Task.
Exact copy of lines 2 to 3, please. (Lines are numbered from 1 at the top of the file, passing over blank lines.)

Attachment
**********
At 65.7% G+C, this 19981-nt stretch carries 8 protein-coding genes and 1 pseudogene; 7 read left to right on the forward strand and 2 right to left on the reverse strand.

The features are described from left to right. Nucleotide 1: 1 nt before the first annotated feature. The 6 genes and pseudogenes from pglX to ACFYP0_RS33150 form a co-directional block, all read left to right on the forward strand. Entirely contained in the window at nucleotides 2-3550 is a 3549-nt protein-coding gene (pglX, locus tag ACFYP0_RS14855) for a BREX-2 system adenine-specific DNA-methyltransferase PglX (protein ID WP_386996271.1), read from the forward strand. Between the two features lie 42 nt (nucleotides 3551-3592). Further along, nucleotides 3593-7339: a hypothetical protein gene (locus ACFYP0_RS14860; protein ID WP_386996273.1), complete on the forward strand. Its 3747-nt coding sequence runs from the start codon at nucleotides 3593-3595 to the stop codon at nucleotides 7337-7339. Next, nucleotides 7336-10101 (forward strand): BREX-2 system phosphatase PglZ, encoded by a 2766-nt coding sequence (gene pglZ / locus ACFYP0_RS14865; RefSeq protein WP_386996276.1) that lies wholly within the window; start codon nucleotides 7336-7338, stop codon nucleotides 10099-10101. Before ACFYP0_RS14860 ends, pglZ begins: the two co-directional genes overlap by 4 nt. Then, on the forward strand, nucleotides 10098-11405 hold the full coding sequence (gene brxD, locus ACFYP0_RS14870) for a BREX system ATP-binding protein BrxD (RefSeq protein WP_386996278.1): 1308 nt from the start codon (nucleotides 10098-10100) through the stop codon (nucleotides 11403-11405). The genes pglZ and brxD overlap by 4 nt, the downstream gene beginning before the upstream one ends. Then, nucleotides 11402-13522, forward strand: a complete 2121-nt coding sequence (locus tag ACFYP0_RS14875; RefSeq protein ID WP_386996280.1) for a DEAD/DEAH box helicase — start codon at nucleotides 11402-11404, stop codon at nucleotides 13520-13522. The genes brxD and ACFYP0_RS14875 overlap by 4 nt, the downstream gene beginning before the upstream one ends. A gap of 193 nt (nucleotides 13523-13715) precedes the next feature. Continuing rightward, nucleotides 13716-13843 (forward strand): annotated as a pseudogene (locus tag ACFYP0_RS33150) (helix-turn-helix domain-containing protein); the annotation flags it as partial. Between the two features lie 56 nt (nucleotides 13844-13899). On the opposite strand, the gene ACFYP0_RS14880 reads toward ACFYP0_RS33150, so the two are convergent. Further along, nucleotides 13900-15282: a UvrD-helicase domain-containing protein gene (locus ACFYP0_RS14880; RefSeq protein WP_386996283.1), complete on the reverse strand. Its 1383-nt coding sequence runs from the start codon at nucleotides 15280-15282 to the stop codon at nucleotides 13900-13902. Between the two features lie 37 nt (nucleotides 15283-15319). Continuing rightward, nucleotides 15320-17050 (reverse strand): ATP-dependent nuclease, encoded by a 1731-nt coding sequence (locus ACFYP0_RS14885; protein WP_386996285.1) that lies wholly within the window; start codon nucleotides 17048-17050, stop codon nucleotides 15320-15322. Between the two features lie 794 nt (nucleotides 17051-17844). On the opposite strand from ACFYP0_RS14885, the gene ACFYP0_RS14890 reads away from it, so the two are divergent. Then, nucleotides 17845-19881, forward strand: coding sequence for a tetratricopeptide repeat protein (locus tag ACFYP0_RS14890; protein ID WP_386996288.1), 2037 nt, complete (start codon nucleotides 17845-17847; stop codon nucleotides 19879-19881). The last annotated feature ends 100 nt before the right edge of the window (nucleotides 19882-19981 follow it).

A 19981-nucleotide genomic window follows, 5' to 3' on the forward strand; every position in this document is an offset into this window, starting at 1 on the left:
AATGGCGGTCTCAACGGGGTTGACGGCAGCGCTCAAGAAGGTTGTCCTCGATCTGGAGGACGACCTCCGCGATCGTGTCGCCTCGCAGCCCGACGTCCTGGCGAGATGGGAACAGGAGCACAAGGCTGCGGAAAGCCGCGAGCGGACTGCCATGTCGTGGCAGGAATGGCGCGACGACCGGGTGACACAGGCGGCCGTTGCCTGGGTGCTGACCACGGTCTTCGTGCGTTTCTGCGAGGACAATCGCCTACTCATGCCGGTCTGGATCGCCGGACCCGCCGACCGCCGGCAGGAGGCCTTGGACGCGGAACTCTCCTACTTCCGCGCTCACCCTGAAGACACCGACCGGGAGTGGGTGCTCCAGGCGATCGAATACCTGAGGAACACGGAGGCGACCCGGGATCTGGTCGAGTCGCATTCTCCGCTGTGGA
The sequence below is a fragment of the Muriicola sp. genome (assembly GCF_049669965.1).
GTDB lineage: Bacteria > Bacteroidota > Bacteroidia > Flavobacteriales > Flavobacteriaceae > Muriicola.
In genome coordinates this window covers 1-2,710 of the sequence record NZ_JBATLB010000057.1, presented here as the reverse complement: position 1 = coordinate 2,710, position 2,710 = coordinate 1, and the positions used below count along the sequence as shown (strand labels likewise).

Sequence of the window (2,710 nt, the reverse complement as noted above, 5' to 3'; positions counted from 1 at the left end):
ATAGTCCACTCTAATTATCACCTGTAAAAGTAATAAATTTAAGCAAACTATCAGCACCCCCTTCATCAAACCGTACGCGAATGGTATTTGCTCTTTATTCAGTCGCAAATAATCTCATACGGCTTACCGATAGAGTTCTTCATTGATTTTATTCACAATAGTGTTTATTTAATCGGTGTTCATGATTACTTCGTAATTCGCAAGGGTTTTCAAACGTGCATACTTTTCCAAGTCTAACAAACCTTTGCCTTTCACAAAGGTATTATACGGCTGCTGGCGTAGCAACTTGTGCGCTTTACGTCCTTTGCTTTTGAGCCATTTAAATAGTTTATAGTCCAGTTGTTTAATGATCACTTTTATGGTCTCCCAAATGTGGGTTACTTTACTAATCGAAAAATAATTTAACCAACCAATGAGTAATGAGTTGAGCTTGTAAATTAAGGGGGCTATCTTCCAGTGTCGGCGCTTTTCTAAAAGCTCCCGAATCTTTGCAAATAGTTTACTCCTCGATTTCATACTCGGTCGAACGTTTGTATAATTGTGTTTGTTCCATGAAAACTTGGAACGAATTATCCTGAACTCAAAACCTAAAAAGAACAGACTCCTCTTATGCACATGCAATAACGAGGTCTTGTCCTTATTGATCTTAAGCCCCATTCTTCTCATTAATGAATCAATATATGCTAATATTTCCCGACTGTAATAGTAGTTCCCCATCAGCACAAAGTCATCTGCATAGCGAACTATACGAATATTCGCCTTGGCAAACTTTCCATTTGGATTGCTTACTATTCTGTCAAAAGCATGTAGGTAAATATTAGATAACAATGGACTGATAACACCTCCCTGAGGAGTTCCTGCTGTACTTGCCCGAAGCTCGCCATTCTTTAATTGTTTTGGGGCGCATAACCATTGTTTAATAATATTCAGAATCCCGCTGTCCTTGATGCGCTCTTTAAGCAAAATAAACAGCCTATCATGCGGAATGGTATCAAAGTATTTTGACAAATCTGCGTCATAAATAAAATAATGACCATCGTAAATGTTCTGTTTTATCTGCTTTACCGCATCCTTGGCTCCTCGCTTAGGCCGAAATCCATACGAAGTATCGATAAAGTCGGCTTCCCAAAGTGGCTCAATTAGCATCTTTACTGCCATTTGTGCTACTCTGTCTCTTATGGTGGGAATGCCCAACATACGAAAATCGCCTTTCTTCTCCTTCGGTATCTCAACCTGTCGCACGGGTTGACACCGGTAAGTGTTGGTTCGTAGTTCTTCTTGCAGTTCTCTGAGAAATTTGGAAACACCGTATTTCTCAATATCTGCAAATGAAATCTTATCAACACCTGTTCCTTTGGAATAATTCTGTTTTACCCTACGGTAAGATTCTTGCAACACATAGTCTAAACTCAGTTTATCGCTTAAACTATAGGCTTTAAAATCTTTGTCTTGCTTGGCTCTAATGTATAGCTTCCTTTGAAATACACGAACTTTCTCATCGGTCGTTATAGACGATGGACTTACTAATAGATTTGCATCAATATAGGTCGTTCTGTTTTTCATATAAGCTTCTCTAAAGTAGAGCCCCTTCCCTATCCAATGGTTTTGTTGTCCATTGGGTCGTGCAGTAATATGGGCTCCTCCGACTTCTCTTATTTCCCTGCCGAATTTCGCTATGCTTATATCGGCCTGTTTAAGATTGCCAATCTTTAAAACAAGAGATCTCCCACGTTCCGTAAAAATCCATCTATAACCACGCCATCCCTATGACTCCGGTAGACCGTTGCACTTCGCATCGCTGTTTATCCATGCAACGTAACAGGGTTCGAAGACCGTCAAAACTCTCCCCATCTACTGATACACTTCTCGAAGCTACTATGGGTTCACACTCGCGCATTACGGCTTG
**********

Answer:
The features are described from left to right. Nucleotide 1: 1 nt before the first annotated feature. The 6 genes and pseudogenes from pglX to ACFYP0_RS33150 form a co-directional block, all read left to right on the forward strand. Entirely contained in the window at nucleotides 2-3550 is a 3549-nt protein-coding gene (pglX, locus tag ACFYP0_RS14855) for a BREX-2 system adenine-specific DNA-methyltransferase PglX (protein ID WP_386996271.1), read from the forward strand. Between the two features lie 42 nt (nucleotides 3551-3592). Further along, nucleotides 3593-7339: a hypothetical protein gene (locus ACFYP0_RS14860; protein ID WP_386996273.1), complete on the forward strand. Its 3747-nt coding sequence runs from the start codon at nucleotides 3593-3595 to the stop codon at nucleotides 7337-7339. Next, nucleotides 7336-10101 (forward strand): BREX-2 system phosphatase PglZ, encoded by a 2766-nt coding sequence (gene pglZ / locus ACFYP0_RS14865; RefSeq protein WP_386996276.1) that lies wholly within the window; start codon nucleotides 7336-7338, stop codon nucleotides 10099-10101. Before ACFYP0_RS14860 ends, pglZ begins: the two co-directional genes overlap by 4 nt. Then, on the forward strand, nucleotides 10098-11405 hold the full coding sequence (gene brxD, locus ACFYP0_RS14870) for a BREX system ATP-binding protein BrxD (RefSeq protein WP_386996278.1): 1308 nt from the start codon (nucleotides 10098-10100) through the stop codon (nucleotides 11403-11405). The genes pglZ and brxD overlap by 4 nt, the downstream gene beginning before the upstream one ends. Then, nucleotides 11402-13522, forward strand: a complete 2121-nt coding sequence (locus tag ACFYP0_RS14875; RefSeq protein ID WP_386996280.1) for a DEAD/DEAH box helicase — start codon at nucleotides 11402-11404, stop codon at nucleotides 13520-13522. The genes brxD and ACFYP0_RS14875 overlap by 4 nt, the downstream gene beginning before the upstream one ends. A gap of 193 nt (nucleotides 13523-13715) precedes the next feature. Continuing rightward, nucleotides 13716-13843 (forward strand): annotated as a pseudogene (locus tag ACFYP0_RS33150) (helix-turn-helix domain-containing protein); the annotation flags it as partial. Between the two features lie 56 nt (nucleotides 13844-13899). On the opposite strand, the gene ACFYP0_RS14880 reads toward ACFYP0_RS33150, so the two are convergent. Further along, nucleotides 13900-15282: a UvrD-helicase domain-containing protein gene (locus ACFYP0_RS14880; RefSeq protein WP_386996283.1), complete on the reverse strand. Its 1383-nt coding sequence runs from the start codon at nucleotides 15280-15282 to the stop codon at nucleotides 13900-13902. Between the two features lie 37 nt (nucleotides 15283-15319). Continuing rightward, nucleotides 15320-17050 (reverse strand): ATP-dependent nuclease, encoded by a 1731-nt coding sequence (locus ACFYP0_RS14885; protein WP_386996285.1) that lies wholly within the window; start codon nucleotides 17048-17050, stop codon nucleotides 15320-15322. Between the two features lie 794 nt (nucleotides 17051-17844). On the opposite strand from ACFYP0_RS14885, the gene ACFYP0_RS14890 reads away from it, so the two are divergent. Then, nucleotides 17845-19881, forward strand: coding sequence for a tetratricopeptide repeat protein (locus tag ACFYP0_RS14890; protein ID WP_386996288.1), 2037 nt, complete (start codon nucleotides 17845-17847; stop codon nucleotides 19879-19881). The last annotated feature ends 100 nt before the right edge of the window (nucleotides 19882-19981 follow it).

A 19981-nucleotide genomic window follows, 5' to 3' on the forward strand; every position in this document is an offset into this window, starting at 1 on the left: